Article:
For SEM images, drill core samples were crushed in a sterile mortar to obtain rock grains <0.5mm diameter, which were dehydrated by four 10-min wash steps in increasing concentrations of ethanol (30, 50, 80, and 100%). After drying, samples were placed on carbon conductive tabs (PELCO Tabs™, 9mm) and gold-coated. SEM used a Zeiss Auriga 40 Focused Ion Beam Field Emission Scanning Electron Microscope coupled with an energy dispersive X-ray spectroscopy analyzer (EDX) at the Institute de Physique du Globe de Paris (University Sorbonne Paris Cité, Paris, France) using two types of secondary electron detectors: In-Lens and SESI, and a backscattered electron detector: EsB. The acceleration voltage (EHT) ranged from 5 to 15kV.
DNA Yields From Rocks
Based on Qubit quantification, DNA concentration extracted from 15g of each drill core sample yields from 0.2 to 1.36ng.g−1 of rocks with an average of 0.48ng.g−1. However, no significant correlations in DNA yield were apparent with sampling depth or in situ temperature (Supplementary Figure S2).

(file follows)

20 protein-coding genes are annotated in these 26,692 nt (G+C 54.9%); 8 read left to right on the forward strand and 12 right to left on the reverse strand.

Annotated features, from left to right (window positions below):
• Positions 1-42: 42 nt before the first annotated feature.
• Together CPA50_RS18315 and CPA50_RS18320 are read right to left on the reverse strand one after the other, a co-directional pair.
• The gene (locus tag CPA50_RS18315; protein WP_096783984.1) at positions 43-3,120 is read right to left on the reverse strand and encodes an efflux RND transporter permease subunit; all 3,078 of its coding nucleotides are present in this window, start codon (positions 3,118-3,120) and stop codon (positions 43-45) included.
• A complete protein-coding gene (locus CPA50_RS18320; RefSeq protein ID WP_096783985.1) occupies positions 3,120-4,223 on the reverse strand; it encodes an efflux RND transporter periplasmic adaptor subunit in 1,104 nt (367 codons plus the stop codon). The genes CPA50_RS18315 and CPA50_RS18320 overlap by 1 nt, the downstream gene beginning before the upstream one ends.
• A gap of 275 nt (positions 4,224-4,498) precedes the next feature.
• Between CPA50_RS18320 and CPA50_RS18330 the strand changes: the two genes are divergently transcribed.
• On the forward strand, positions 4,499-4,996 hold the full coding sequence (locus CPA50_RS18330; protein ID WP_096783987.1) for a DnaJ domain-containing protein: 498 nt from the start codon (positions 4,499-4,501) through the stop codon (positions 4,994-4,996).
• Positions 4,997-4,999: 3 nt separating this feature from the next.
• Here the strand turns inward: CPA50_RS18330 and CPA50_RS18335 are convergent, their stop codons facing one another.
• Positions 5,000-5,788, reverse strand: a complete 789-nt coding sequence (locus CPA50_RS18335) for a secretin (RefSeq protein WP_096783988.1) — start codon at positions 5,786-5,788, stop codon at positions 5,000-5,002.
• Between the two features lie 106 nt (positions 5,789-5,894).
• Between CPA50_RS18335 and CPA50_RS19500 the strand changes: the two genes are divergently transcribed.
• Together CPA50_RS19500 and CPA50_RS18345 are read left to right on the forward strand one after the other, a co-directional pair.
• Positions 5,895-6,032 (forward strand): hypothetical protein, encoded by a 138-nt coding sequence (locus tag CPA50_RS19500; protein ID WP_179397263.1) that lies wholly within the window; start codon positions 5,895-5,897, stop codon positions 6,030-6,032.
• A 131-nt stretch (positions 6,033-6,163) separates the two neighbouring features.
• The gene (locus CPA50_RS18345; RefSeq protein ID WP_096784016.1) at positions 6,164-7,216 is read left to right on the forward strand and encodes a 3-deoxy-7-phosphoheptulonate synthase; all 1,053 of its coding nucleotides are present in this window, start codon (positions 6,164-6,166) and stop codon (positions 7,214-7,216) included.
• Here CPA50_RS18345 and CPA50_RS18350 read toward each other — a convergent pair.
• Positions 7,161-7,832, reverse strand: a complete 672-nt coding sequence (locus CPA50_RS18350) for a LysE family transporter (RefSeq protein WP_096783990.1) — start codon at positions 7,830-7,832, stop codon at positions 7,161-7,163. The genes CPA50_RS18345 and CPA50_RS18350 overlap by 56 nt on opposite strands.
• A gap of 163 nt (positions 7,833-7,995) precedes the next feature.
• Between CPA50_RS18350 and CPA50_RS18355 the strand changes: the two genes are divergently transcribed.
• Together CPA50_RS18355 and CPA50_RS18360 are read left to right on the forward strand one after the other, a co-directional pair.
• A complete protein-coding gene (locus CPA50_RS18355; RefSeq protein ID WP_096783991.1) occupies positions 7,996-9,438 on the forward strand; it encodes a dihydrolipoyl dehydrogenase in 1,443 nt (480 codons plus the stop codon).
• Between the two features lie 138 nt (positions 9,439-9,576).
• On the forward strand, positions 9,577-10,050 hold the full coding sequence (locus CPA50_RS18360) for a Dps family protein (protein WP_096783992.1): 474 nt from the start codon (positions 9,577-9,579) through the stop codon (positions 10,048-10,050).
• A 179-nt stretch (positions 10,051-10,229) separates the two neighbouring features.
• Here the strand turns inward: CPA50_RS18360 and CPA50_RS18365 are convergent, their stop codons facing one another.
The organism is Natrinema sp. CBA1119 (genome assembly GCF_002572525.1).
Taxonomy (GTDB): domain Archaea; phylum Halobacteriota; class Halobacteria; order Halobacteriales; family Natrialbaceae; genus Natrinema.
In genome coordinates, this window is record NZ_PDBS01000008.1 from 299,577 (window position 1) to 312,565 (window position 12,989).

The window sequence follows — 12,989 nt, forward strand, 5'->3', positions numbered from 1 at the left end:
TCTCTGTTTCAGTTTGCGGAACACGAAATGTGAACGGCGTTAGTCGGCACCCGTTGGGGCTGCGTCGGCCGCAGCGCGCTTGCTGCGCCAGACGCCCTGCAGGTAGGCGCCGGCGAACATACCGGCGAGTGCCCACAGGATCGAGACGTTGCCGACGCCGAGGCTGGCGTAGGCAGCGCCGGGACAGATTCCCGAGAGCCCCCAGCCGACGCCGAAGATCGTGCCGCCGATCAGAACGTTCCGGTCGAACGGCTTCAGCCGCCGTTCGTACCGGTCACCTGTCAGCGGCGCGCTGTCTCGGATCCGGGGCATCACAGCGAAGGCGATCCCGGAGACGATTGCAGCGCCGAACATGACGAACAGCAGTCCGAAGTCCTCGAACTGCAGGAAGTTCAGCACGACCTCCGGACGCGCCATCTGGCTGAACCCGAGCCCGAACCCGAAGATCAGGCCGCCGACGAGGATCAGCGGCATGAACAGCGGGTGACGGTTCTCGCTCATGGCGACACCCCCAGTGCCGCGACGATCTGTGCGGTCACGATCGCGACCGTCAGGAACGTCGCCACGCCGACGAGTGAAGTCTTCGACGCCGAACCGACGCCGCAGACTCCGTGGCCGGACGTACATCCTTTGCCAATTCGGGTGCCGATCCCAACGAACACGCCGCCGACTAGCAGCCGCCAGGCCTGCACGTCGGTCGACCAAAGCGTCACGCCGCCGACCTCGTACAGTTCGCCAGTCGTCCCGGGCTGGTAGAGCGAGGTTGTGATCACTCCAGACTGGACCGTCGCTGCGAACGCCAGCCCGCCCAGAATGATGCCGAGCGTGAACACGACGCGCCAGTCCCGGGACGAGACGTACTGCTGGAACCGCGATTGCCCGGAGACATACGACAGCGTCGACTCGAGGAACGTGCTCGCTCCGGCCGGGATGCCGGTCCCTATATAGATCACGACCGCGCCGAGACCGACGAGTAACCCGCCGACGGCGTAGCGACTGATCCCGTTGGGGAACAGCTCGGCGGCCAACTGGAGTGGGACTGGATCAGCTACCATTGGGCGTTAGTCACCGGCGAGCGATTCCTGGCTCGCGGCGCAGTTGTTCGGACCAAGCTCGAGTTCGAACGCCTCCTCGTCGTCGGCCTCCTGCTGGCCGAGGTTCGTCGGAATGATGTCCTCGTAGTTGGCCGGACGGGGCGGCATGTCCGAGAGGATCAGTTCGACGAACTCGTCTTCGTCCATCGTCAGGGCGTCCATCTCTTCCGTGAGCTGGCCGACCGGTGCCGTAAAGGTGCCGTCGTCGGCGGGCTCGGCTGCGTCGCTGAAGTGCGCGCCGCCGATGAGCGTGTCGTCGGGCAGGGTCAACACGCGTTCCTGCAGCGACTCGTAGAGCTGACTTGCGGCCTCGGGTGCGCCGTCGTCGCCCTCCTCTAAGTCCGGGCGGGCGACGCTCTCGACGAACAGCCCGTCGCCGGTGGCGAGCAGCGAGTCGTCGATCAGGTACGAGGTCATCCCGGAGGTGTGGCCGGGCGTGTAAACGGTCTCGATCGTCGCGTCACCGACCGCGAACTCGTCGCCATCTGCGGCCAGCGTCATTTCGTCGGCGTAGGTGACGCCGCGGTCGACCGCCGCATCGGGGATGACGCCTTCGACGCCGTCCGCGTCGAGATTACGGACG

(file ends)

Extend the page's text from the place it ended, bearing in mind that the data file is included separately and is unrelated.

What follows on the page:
Special Considerations for the Drilling Operation and the Drilling Fluid
The island of Surtsey is subjected to strict environmental protection and is a UNESCO World Heritage site (Baldursson and Ingadóttir, 2007). For this reason (and other reasons mentioned later in the study), the use of tracer compounds to track contamination could not be considered during the design of the 2017 SUSTAIN drilling operation. Instead, a different approach was used to assess contamination. Filtered and UV-sterilized water pumped from the sea was used as drilling fluid (see above). Aliquots of those fluids were then collected to track microbial DNA potentially contaminating the core. DNA extracted from 1l of each drilling fluid sample yields ~96 to 252ng/μL of DNA (Table 1).